Tom Hazard has a rare condition that causes him to age very slowly. Born in France in 1581, in the present day he appears to be a regular 41-year old man. His current life as an English schoolteacher trying to protect those he cares about from the sinister Albatross Society is interspersed with flashbacks to his dangerous and heartbreaking past. It is an enchanting mix of adventure, love, danger, heartache and the search for the meaning of life.
Note: some profanity.
This is an odd but strangely diverting book, a quality which I found to be particularly welcome in this unsettling time. Lillian had a tough upbringing which left its mark on her. She has recently agreed to serve as caretaker to her childhood friend Madison’s twin stepchildren while Madison supports her husband’s political ambitions. What’s the problem? Well, the kids have been known to burst into flames when their emotions run high. Over the course of the summer, Lillian helps Madison and the children and, eventually, herself as she comes to terms with what it means to love and be loved, to need and be needed. I was charmed.
Please note, there is some profanity.
Do you have a book you’d like to recommend? Please call or email us with a brief description of the book and why you liked it.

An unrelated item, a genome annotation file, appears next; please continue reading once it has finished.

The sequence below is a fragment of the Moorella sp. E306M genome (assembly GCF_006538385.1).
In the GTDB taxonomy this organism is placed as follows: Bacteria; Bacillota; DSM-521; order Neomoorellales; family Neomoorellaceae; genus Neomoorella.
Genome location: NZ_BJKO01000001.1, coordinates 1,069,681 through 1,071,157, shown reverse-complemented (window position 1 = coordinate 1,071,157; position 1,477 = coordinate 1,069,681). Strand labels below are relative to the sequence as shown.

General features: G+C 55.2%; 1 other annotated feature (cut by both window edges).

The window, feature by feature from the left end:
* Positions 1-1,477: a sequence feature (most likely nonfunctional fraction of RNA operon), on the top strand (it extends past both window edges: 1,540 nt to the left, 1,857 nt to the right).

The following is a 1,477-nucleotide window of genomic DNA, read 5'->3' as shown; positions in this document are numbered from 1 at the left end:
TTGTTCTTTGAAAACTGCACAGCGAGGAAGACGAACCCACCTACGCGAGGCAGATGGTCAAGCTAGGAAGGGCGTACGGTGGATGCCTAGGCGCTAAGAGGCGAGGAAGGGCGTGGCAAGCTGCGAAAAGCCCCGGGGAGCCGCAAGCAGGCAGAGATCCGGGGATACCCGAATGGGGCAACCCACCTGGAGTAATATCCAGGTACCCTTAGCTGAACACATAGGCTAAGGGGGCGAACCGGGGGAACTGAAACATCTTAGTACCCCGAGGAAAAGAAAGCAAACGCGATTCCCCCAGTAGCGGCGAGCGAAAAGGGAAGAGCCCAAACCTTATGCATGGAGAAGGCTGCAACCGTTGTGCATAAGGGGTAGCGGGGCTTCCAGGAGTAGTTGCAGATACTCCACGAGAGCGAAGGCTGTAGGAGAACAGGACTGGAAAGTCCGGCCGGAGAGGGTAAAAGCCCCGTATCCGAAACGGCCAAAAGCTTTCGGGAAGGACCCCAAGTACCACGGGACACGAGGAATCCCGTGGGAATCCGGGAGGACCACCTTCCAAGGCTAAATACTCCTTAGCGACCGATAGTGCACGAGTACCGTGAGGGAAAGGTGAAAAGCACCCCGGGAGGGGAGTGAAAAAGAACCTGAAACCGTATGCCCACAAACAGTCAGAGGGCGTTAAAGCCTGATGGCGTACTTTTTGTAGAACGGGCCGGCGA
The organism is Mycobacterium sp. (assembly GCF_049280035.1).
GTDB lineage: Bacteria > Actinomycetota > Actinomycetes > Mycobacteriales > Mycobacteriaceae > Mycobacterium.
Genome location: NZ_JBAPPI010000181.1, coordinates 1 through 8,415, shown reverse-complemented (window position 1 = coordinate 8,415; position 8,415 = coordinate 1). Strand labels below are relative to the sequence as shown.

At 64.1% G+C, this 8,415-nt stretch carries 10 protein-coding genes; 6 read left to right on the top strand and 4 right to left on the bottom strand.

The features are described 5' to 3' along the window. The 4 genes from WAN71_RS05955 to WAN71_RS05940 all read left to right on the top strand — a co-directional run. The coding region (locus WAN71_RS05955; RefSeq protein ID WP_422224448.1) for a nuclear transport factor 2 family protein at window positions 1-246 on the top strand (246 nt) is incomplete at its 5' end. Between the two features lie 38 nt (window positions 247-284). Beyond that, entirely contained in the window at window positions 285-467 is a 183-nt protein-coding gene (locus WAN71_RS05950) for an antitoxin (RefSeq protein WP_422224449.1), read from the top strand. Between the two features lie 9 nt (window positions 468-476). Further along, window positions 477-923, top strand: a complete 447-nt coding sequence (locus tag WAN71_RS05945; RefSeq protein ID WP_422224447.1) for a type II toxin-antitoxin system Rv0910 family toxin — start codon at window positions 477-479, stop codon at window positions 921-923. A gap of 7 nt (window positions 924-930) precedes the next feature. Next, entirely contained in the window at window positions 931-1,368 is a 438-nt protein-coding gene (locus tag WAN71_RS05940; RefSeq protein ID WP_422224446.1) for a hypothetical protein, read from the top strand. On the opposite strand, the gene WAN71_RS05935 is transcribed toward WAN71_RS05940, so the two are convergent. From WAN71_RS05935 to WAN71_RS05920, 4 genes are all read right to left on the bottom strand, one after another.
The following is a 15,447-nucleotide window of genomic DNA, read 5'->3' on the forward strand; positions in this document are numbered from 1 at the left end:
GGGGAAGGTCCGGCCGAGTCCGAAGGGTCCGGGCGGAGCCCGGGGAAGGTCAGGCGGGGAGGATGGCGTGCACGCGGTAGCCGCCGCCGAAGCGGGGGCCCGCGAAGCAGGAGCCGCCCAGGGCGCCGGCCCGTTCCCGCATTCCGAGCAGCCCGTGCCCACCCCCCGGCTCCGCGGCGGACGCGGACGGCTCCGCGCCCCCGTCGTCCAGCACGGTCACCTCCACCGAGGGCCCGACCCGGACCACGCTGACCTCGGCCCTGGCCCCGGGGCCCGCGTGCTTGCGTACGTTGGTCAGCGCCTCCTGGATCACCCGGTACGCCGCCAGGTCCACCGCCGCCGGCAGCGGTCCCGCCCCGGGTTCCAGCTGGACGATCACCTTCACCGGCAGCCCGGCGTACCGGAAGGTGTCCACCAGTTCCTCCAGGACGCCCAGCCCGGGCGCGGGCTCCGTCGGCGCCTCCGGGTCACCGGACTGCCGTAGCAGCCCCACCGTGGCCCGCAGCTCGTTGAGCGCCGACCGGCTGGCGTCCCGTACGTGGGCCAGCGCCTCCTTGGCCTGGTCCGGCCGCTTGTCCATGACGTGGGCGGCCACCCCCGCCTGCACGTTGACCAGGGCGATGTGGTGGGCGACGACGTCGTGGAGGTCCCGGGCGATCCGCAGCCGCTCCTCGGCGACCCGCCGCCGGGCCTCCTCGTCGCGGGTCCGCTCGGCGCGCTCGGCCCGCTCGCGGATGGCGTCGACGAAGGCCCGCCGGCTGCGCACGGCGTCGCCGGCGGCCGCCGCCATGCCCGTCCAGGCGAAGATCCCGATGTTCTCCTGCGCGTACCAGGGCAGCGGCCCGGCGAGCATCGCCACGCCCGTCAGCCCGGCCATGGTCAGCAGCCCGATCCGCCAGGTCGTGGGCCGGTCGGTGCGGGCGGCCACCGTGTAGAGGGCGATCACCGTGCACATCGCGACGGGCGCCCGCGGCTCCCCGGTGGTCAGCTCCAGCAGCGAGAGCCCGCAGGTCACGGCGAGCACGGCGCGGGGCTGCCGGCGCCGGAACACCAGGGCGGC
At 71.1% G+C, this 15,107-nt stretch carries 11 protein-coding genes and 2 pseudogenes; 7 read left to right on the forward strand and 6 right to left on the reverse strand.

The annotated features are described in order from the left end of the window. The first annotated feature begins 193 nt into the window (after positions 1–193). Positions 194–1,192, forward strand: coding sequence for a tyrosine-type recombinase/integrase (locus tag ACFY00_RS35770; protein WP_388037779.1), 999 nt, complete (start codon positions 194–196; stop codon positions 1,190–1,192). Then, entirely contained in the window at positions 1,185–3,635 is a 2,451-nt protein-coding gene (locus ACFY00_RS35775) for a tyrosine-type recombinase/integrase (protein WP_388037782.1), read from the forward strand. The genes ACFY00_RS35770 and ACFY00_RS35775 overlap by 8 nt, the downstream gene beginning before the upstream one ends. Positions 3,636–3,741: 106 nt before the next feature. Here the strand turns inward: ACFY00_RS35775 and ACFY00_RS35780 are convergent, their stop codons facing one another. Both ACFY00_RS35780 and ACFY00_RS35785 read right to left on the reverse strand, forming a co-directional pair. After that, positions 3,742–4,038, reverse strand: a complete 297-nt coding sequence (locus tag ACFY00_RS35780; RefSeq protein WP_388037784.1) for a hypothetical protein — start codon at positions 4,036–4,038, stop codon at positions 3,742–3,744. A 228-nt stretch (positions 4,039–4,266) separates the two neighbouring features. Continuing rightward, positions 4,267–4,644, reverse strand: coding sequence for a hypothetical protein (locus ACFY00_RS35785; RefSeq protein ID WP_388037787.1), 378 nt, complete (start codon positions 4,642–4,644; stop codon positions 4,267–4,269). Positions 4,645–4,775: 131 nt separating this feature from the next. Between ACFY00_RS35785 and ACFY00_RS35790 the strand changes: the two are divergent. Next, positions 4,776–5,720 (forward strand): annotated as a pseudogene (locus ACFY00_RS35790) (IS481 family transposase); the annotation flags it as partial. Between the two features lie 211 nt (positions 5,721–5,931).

- Arroyo by Chip Jacobs, DB 98655
- Blindside by James Patterson, DB 98664
- Cleanness by Garth Greenwell, DB 98150
- Crooked River by Douglas Preston, DB 98595
- Golden in Death by J.D. Robb, DB 98498
- Interior Chinatown by Charles Yu, DB 98503
- Lost by James Patterson, DB 98503
- The Museum of Desire by Johnathan Kellerman, DB 98667
- Weather by Jenny Offil, DB 98466
- When You See Me by Lisa Gardner, DB 98486
- The Hope of Glory by Jonathan Meacham, DB 98536
- Open Book by Jessica Simpson, DB 98656
- Until the End of Time by Brian Greene, DB 98512
New Books available through Talking Books Topics, March—April 2020:
The Talking Book staff is here for you. We can help you select or download books, register for library programs or connect you with other information you may be looking for.